During a special report on indie horror films, Variety reports that the legendary John Landis will direct Gone, a haunted house tale set to begin lensing in June. In addition, Harlan Ellison’s project is a “Twilight Zone”-type anthology called Dream Corridor, on which pre-production is set for early next year. As for Bruce Campbell, we finally got a title for his Dark Horse zombie film- the title is now My Name Is Bruce, a comedy/horror film set to start rolling in January. You can read more about all of these projects inside…
The first slate of films under a recent co-production deal between Image Entertainment and Dark Horse Indie includes projects helmed by John Landis and cult favorite Bruce Campbell and another starring Tom Sizemore and Edward James Olmos and another from Harlan Ellison.
Image and Dark Horse have seven films in various stages of production for either theatrical or DVD distribution and five others in development.
Landis will direct “Gone,” a haunted house tale set to begin lensing in June. Ellison’s project is a “Twilight Zone”-type anthology called “Dream Corridor,” on which pre-production is set for early next year.
Campbell (“Evil Dead,” “Army of Darkness”) will also star as himself in “My Name Is Bruce,” a comedy/horror film set to start rolling in January. Script has him kidnapped from the set of a “B” horror movie and forced to play the role of his movie character.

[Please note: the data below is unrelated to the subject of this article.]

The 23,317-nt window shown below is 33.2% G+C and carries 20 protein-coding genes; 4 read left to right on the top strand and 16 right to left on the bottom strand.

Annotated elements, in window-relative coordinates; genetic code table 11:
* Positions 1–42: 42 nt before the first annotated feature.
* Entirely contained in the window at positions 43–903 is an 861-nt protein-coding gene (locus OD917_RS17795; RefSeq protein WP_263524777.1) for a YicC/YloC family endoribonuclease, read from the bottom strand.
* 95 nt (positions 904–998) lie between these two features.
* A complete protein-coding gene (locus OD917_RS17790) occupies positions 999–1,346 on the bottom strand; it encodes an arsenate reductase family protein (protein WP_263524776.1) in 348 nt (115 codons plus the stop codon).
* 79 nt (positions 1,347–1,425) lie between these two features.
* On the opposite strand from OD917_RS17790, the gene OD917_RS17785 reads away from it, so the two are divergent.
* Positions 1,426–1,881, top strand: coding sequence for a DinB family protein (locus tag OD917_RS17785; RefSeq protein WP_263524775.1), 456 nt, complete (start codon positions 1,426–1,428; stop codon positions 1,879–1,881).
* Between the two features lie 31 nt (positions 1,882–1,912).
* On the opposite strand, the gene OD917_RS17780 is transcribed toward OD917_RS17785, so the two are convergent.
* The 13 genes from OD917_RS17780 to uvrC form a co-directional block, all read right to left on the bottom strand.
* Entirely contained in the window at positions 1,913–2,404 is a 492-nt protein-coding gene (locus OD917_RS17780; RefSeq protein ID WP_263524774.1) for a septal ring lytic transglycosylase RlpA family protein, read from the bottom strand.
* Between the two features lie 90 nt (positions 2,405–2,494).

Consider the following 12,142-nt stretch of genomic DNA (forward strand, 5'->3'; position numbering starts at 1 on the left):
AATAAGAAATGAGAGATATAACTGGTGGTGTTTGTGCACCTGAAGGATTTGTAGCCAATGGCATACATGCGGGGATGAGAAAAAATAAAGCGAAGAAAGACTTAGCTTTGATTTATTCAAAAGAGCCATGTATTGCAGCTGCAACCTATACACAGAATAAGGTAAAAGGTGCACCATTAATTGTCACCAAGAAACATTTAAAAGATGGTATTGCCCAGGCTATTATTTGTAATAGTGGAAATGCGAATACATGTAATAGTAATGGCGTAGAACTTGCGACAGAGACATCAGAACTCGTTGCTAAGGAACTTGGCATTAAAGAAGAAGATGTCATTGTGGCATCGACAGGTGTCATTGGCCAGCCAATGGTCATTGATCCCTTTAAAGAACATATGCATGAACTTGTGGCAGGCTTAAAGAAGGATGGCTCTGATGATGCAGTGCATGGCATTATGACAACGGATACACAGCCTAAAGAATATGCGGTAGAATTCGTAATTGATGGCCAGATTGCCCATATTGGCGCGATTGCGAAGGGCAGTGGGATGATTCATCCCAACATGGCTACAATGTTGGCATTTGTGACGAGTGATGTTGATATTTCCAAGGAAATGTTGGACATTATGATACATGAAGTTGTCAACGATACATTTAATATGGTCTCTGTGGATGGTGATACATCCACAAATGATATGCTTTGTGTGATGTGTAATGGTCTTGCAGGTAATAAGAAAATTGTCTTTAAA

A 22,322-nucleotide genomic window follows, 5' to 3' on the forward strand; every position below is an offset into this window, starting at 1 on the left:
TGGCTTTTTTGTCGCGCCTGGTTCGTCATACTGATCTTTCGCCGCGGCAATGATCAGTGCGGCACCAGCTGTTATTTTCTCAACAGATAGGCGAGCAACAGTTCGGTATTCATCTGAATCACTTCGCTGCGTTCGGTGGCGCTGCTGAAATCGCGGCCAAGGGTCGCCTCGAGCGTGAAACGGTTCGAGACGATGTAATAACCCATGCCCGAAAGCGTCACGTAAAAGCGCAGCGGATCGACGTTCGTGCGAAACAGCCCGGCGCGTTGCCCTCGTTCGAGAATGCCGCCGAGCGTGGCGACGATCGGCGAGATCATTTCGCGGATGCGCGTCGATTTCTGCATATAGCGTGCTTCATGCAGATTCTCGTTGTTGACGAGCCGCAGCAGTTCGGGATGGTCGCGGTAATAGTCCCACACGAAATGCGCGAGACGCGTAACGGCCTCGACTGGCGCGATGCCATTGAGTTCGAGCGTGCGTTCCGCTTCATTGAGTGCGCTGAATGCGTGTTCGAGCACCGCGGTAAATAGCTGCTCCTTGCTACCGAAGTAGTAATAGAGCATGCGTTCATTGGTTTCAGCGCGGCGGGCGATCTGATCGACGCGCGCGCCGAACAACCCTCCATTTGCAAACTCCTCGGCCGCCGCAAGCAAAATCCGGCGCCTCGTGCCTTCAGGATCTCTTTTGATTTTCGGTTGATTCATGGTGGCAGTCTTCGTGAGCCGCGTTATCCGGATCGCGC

Sizemore and Olmos will star in “Splinter,” from director Michael Olmos. Drama concerns a cop on the skids who teams up with an idealistic young female cop to stop the murder of gang members.
“This slate of films is significant as it represents the first time Image Entertainment will have an equity interest in the films it distributes,” said Barry Gordon, senior VP of worldwide programming of Image Entertainment. “We are rapidly moving into the financing and co-producing of films, in addition to acquiring and distributing content.”
Dark Horse is responsible for film properties such as “Hellboy,” “The Mask,” “Timecop” and “Barb Wire,” as well as Dark Horse Comics successes such as Frank Miller’s “Sin City” and Matt Wagner’s “Grendel” and licensed titles like “Star Wars,” “Conan” and “The Incredibles.”